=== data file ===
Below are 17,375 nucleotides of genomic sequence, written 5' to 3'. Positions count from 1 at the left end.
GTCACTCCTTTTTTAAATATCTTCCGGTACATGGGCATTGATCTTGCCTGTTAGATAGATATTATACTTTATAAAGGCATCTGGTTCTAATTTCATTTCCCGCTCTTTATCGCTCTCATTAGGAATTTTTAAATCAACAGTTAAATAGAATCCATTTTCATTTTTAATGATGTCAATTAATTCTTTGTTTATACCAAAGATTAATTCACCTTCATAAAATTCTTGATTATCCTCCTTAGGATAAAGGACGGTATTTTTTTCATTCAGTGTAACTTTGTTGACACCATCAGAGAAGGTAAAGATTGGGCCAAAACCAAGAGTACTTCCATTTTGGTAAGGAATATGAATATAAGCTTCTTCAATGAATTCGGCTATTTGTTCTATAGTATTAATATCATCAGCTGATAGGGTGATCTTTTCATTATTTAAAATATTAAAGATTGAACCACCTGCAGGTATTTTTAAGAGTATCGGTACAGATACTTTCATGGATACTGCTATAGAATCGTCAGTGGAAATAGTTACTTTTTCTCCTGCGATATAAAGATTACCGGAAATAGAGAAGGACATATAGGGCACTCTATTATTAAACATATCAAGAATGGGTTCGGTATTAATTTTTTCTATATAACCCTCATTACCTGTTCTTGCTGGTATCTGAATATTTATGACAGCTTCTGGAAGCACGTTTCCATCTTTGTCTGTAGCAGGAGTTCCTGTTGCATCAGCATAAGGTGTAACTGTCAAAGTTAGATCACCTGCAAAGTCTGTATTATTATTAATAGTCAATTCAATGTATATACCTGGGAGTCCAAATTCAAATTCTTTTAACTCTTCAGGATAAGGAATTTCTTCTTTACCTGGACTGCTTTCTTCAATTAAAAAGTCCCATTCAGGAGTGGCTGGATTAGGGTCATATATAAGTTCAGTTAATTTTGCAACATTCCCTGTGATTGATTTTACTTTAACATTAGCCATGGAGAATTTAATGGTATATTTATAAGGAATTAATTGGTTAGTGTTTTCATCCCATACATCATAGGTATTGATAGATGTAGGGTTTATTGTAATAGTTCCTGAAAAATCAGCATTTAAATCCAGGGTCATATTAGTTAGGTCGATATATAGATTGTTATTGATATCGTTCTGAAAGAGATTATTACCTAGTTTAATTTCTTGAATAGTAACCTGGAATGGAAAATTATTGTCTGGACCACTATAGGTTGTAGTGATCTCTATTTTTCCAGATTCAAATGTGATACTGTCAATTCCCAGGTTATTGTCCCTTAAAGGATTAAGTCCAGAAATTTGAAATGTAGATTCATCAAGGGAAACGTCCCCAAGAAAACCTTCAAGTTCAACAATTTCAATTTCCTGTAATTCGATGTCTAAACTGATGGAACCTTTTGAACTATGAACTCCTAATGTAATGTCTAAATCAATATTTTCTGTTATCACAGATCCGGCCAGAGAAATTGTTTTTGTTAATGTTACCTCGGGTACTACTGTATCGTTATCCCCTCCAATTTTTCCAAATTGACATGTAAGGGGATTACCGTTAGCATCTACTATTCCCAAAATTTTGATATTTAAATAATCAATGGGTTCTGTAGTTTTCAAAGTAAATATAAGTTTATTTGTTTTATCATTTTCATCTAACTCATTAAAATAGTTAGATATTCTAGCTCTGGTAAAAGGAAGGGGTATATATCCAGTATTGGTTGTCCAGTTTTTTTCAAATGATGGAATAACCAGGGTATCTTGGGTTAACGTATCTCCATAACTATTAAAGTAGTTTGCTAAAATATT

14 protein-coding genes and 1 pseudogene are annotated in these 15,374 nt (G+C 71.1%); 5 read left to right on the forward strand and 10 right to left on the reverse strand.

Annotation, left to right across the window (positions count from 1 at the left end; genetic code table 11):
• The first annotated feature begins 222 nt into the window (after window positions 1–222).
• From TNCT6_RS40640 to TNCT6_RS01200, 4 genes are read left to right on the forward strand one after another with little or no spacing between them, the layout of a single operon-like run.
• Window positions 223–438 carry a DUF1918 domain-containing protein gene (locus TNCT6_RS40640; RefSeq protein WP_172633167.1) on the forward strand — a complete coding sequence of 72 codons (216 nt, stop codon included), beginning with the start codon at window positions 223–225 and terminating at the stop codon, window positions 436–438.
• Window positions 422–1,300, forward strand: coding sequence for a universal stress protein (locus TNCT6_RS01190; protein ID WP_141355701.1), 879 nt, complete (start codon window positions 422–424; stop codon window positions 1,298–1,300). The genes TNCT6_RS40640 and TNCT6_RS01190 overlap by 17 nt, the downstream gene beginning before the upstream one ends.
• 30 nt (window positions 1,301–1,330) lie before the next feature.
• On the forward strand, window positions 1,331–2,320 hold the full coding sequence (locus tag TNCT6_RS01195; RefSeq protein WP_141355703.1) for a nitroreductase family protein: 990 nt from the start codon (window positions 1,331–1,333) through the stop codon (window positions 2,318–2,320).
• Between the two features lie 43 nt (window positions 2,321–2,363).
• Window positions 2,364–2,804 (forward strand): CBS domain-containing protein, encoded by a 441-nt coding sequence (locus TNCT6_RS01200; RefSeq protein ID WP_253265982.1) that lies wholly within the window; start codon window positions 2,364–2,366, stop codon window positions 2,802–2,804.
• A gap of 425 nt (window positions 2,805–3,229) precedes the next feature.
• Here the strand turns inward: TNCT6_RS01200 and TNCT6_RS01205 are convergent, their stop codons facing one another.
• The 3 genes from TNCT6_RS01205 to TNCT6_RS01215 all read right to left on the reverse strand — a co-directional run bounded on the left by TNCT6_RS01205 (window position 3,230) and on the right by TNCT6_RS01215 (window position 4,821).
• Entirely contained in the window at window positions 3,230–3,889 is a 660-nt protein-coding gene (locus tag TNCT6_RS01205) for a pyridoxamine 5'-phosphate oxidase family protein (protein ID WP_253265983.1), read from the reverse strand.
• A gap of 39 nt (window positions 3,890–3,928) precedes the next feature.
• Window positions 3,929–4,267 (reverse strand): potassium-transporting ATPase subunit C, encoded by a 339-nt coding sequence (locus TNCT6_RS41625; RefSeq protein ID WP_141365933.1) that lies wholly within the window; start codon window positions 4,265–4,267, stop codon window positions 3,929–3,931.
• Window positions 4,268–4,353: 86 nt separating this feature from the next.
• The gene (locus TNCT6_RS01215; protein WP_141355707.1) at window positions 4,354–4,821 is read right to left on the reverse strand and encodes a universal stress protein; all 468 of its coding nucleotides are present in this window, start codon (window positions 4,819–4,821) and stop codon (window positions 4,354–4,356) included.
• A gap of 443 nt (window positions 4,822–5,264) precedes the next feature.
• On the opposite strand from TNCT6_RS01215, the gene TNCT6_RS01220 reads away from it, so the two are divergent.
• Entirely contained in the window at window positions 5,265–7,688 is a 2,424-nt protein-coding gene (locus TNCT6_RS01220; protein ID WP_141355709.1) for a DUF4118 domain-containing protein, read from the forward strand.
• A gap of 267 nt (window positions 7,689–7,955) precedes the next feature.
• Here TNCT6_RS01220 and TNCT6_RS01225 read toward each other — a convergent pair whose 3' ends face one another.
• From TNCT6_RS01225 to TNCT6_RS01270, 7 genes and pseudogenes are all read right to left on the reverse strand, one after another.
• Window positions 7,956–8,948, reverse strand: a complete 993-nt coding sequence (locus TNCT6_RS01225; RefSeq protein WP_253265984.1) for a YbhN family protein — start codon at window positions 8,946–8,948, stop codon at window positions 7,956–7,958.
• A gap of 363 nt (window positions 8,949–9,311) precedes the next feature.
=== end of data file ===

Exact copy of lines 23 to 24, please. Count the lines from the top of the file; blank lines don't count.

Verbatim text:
• Entirely contained in the window at window positions 5,265–7,688 is a 2,424-nt protein-coding gene (locus TNCT6_RS01220; protein ID WP_141355709.1) for a DUF4118 domain-containing protein, read from the forward strand.
• A gap of 267 nt (window positions 7,689–7,955) precedes the next feature.